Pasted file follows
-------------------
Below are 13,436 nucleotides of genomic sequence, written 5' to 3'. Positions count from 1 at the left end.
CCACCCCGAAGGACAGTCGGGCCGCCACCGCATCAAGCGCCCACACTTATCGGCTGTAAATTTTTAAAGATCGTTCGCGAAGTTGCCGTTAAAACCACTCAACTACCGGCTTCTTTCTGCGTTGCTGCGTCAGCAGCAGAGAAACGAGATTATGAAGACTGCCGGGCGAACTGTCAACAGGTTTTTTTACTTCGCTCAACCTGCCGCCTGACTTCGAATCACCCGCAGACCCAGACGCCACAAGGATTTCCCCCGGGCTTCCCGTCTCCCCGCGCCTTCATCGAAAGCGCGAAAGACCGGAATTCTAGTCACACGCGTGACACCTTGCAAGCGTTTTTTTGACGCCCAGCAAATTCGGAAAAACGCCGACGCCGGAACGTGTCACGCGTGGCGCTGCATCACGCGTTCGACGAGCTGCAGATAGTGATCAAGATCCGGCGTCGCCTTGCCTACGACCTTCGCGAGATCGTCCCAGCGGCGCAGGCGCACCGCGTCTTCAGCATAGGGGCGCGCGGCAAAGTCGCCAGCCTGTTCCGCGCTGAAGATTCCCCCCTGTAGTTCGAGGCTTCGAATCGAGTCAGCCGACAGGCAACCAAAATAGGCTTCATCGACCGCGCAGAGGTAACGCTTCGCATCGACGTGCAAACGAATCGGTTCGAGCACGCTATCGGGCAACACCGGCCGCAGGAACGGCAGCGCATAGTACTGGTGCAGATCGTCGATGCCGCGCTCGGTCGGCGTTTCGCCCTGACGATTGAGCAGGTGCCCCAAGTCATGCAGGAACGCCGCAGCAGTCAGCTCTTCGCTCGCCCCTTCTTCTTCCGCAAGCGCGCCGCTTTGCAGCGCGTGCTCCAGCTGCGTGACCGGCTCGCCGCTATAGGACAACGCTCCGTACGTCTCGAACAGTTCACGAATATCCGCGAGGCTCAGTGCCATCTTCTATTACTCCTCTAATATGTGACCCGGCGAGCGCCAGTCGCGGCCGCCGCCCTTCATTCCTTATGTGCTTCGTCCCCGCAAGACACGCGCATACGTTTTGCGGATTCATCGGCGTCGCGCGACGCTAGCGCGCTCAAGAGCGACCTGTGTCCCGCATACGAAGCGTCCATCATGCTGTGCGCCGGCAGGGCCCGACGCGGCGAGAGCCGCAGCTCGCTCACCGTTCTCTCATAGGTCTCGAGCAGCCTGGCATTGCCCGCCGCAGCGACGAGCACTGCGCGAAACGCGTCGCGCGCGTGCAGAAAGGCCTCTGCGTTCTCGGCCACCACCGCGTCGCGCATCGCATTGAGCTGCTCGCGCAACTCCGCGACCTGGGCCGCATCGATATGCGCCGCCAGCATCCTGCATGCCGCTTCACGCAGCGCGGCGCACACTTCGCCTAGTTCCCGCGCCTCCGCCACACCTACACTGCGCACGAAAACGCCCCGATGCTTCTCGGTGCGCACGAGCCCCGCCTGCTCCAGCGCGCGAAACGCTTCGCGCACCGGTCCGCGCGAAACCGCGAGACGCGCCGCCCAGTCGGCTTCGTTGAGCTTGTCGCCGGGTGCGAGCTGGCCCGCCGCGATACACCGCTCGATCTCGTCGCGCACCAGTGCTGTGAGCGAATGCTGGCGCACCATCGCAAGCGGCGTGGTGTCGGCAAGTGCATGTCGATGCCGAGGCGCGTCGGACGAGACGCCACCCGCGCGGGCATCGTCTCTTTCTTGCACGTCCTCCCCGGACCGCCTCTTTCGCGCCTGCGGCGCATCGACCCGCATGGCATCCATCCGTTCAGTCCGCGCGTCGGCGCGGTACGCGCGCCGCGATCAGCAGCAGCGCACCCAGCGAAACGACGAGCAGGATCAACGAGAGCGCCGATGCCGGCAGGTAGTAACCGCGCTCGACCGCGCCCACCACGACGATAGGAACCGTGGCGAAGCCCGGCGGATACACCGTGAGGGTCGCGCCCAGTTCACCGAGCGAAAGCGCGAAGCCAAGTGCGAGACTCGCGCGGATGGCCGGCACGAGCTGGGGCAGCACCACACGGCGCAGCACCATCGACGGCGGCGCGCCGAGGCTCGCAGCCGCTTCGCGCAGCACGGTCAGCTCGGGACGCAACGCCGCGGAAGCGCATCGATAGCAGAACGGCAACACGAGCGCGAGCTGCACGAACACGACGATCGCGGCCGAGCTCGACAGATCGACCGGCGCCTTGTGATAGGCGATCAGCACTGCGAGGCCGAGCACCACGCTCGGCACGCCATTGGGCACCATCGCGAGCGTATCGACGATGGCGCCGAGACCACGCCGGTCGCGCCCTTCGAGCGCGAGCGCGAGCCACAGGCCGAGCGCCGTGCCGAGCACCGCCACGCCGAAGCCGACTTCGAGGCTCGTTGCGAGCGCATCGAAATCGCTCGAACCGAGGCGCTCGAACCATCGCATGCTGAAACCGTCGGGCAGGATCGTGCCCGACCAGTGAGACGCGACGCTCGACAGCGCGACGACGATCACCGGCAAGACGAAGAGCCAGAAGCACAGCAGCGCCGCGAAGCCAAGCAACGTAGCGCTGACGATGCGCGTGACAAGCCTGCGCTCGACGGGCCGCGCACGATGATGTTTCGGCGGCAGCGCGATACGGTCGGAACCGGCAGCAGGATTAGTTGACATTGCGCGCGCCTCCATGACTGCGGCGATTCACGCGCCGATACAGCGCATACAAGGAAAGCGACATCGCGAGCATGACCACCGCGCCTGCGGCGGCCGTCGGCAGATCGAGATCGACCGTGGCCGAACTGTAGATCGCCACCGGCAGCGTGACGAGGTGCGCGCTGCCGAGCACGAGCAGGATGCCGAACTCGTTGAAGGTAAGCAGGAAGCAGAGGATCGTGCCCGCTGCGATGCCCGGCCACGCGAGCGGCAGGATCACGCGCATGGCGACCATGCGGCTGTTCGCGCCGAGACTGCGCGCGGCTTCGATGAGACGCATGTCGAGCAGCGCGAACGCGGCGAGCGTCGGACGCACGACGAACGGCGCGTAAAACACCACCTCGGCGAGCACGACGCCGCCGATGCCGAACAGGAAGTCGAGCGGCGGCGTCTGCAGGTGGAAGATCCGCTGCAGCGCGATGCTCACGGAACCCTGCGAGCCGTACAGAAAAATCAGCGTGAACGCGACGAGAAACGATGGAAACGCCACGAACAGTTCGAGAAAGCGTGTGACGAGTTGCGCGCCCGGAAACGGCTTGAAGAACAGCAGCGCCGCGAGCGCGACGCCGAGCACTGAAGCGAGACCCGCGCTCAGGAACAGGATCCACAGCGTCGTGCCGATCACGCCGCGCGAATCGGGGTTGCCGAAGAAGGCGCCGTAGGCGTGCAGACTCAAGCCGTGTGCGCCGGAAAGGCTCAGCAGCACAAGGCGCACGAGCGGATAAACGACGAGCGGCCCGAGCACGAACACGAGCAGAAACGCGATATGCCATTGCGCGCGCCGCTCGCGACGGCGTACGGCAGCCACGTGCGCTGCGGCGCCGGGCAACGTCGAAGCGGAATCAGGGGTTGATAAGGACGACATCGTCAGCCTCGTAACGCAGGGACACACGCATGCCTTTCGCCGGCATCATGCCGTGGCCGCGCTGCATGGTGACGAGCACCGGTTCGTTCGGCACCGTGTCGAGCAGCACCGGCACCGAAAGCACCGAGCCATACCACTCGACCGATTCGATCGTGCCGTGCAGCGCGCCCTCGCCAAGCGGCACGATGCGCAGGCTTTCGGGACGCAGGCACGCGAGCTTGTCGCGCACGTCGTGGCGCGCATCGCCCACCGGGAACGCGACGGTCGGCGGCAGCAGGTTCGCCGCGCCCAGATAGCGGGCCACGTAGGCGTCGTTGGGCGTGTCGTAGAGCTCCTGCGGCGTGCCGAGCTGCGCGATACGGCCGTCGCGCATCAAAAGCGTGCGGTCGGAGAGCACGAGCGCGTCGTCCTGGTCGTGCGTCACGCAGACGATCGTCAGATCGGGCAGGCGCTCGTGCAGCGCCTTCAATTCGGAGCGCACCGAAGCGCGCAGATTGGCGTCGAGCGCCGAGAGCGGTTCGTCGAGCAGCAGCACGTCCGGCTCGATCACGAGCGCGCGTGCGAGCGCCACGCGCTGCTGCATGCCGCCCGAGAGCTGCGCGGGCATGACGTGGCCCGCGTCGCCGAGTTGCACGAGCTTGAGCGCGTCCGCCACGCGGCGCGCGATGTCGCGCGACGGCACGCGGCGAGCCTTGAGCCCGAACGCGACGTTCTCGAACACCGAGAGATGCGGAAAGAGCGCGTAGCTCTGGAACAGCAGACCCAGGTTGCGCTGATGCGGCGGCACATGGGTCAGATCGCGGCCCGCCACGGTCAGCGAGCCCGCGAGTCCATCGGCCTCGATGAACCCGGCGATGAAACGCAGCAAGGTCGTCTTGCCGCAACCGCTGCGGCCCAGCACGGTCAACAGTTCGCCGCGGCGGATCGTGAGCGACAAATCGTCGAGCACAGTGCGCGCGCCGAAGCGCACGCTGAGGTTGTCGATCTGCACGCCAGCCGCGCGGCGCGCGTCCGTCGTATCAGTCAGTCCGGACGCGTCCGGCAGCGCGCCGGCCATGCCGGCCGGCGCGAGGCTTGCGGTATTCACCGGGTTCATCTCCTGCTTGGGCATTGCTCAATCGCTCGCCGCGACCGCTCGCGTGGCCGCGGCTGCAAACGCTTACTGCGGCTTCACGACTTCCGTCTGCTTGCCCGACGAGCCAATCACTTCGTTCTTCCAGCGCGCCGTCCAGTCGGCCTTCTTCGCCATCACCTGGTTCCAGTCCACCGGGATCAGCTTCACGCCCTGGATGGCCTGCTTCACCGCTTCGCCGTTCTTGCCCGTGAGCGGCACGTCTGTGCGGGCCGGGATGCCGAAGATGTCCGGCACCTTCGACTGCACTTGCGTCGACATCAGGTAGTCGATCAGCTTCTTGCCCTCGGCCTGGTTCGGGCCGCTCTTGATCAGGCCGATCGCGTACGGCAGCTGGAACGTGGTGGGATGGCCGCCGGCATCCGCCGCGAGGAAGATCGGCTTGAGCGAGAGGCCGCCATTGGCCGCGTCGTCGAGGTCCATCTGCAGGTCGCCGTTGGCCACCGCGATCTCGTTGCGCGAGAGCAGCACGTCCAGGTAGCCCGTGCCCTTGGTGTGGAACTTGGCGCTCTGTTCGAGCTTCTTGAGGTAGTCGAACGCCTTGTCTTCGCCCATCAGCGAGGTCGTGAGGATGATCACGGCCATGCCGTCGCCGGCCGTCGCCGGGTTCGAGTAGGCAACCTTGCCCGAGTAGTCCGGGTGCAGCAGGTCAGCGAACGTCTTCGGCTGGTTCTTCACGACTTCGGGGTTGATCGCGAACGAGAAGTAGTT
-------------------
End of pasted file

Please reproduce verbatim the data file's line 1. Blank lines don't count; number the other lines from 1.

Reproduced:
Below are 13,436 nucleotides of genomic sequence, written 5' to 3'. Positions count from 1 at the left end.